Walker’s intention to reject Medicaid expansion money was entirely predictable (progressive blogger James Rowen, another “Purple Wisconsin”-ite, forecast the decision days earlier with no inside dope), but that doesn’t really diminish the genuine news in Schneider’s scoop.

To be sure, Schneider has had some past problems with accuracy, like his embarrassing skin-back on what turned out to be a fabricated claim by a campaign activist who claimed to have been beaten up “for being a gay Republican.”

In light of his history, lefty blogger Chris Liebenthal, who took a lengthy look at the earlier incident, harshly criticized the JS story for its reliance on the Schneider post.

I understand where Liebenthal’s scorn is coming from, but I don’t really have a problem with Marley and Stein’s first go at the story in Wednesday morning’s paper. In some ways, having Schneider break the story, however it was spun, gave them a freedom to simply confirm it with a source of their own, then to seek initial reactions – including from critics of the Walker plan.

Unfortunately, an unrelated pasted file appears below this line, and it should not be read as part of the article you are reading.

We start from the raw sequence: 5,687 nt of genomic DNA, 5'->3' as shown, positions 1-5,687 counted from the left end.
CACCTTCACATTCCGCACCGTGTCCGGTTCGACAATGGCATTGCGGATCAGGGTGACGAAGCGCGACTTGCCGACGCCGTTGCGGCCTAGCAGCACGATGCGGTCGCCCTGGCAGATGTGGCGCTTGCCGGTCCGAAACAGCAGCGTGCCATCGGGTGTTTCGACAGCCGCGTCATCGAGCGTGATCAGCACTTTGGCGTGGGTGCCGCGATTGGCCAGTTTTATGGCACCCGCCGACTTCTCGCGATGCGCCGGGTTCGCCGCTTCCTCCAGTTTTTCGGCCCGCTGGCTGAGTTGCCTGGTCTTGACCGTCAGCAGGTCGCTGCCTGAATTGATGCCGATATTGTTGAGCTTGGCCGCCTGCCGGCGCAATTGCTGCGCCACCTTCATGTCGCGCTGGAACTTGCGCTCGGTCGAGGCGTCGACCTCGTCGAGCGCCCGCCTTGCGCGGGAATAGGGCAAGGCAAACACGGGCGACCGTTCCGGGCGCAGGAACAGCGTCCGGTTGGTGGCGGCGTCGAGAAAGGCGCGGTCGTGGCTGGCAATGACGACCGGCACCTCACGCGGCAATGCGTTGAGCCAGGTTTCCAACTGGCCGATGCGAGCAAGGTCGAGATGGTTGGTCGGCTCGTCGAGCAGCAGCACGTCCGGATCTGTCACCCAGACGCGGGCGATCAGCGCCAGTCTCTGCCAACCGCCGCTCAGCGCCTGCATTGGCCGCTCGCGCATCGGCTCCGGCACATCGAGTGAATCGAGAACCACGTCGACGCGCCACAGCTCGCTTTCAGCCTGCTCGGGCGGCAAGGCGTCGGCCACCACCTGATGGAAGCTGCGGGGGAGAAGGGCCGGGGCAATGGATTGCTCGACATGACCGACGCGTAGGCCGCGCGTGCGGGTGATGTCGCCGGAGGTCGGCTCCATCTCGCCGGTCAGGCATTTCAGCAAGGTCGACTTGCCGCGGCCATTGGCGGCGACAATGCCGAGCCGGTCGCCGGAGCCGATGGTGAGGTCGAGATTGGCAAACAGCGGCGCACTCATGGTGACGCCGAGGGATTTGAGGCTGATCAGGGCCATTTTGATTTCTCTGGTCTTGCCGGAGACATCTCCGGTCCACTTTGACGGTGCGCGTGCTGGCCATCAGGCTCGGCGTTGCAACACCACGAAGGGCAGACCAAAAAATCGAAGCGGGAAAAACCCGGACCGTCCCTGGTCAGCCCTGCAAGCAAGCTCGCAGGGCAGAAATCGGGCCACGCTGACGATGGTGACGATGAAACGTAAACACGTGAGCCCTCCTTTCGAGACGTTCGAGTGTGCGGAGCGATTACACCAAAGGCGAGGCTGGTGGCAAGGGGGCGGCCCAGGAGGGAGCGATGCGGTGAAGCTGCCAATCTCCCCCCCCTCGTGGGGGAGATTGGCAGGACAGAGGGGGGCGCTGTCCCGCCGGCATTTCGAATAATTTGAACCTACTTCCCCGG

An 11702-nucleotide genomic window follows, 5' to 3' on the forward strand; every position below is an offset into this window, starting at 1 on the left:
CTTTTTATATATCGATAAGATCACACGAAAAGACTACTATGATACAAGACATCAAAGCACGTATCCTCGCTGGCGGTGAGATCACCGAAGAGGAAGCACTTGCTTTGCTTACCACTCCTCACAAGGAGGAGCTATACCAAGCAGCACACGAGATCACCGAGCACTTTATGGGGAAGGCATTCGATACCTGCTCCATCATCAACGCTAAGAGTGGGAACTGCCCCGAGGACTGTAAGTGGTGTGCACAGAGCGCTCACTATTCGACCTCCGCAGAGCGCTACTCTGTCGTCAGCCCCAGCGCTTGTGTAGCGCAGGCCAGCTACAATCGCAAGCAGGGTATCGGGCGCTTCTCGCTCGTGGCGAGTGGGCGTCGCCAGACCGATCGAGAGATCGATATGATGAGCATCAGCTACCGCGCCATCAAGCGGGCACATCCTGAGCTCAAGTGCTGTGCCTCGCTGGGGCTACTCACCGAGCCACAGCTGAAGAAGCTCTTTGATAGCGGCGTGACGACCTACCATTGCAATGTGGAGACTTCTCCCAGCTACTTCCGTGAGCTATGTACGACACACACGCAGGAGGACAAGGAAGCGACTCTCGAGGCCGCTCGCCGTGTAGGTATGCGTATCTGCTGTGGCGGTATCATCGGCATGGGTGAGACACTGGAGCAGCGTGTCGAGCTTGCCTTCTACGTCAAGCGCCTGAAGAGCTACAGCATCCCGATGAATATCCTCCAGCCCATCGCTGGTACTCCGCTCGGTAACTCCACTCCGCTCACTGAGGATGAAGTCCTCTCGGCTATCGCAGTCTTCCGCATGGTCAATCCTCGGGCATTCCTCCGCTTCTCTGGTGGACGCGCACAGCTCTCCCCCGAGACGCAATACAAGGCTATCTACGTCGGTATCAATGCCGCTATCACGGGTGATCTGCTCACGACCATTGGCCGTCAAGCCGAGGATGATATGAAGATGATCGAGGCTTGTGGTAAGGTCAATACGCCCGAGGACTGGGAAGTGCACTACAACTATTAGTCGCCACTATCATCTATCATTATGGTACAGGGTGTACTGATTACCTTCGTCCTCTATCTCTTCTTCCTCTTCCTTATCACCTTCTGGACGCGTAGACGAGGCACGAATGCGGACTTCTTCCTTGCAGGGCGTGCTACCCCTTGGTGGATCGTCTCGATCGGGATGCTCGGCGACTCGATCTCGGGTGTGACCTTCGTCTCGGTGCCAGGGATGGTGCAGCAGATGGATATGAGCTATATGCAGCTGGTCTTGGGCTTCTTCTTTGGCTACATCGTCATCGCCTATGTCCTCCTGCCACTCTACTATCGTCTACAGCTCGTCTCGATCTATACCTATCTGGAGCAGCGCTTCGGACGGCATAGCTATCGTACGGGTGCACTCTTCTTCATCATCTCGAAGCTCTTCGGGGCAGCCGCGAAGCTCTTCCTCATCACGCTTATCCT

But, curious whether the JS Madison reporters and Schneider had to operate under the same set of rules when it comes using anonymous sources, I asked  Managing Editor George Stanley and Editorial Page Editor David Haynes about policies on their respective sides of the paper – as well as how the story might have turned out if Stein and Marley had had to rely only on the Schneider post.

Haynes told me in an email:

Christian's piece was treated like any other work of journalism.

I don't allow anonymous sources on the opinion pages in content that I control (that excludes, of course, syndicated material) unless an editor a) knows the identity of the source; b) discusses with the writer the potential motivations of the source; and c) discusses what the writer did to verify the information from that source. In this case, I was confident that Christian had confirmed the information he reported with multiple sources. As a courtesy, I notified the “news" side of the JS what we had in advance of posting the item.